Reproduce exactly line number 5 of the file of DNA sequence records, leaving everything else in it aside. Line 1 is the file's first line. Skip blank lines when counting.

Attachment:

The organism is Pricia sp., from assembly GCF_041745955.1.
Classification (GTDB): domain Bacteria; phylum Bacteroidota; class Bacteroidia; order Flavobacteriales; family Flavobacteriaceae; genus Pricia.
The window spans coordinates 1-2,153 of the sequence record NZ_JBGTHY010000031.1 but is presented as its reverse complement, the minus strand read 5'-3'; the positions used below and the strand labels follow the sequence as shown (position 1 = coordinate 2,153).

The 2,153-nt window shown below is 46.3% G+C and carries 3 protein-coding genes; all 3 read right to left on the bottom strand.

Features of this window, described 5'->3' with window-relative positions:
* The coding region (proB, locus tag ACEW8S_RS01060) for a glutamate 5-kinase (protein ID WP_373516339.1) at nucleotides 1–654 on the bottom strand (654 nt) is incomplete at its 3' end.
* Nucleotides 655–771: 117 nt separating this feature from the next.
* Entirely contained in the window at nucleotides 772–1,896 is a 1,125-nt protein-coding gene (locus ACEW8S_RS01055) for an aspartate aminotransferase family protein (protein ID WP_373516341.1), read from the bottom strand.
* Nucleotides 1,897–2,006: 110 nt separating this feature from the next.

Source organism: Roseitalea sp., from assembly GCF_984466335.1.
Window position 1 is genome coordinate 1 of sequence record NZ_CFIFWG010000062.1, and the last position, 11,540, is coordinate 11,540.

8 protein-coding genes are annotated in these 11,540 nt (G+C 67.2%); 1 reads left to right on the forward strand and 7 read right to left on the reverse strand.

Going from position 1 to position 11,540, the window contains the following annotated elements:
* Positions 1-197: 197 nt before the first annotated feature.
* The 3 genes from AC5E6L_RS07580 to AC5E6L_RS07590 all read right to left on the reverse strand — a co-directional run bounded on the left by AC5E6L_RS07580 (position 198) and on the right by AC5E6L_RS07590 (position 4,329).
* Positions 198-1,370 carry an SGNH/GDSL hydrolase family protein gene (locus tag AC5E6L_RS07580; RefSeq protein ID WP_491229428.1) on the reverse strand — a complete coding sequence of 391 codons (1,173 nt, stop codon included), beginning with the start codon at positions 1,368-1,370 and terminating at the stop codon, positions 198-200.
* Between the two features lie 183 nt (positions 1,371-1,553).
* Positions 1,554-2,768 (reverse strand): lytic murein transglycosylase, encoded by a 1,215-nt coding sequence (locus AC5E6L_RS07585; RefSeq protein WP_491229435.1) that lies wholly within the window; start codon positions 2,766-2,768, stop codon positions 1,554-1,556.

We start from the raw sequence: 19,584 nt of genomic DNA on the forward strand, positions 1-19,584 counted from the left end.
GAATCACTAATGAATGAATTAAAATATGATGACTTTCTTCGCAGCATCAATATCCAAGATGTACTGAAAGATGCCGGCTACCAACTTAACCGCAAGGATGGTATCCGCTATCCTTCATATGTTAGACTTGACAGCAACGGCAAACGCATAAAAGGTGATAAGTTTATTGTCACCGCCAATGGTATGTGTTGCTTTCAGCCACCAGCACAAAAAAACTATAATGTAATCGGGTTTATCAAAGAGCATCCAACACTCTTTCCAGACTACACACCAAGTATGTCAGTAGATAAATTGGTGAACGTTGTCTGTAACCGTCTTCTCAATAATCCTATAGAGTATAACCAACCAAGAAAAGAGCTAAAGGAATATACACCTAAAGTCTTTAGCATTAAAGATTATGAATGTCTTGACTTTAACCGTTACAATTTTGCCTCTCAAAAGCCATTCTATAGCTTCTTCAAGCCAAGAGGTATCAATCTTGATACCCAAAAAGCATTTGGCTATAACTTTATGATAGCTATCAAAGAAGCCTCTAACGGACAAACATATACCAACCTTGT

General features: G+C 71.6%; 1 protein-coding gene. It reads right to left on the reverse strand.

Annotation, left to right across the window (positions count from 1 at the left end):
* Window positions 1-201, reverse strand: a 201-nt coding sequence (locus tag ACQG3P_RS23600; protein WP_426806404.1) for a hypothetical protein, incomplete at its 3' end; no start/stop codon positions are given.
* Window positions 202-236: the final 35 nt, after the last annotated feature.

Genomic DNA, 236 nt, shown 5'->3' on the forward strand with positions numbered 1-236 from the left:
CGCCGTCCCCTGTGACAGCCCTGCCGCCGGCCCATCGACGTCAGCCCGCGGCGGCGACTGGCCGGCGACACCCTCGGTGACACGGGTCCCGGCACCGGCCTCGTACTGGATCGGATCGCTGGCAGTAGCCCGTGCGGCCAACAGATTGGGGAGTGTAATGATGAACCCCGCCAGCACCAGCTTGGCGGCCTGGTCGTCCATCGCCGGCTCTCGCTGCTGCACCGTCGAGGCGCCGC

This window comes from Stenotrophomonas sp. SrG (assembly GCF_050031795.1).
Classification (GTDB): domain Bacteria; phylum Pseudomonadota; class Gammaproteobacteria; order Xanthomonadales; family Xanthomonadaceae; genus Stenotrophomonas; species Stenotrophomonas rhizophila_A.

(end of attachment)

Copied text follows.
Features of this window, described 5'->3' with window-relative positions: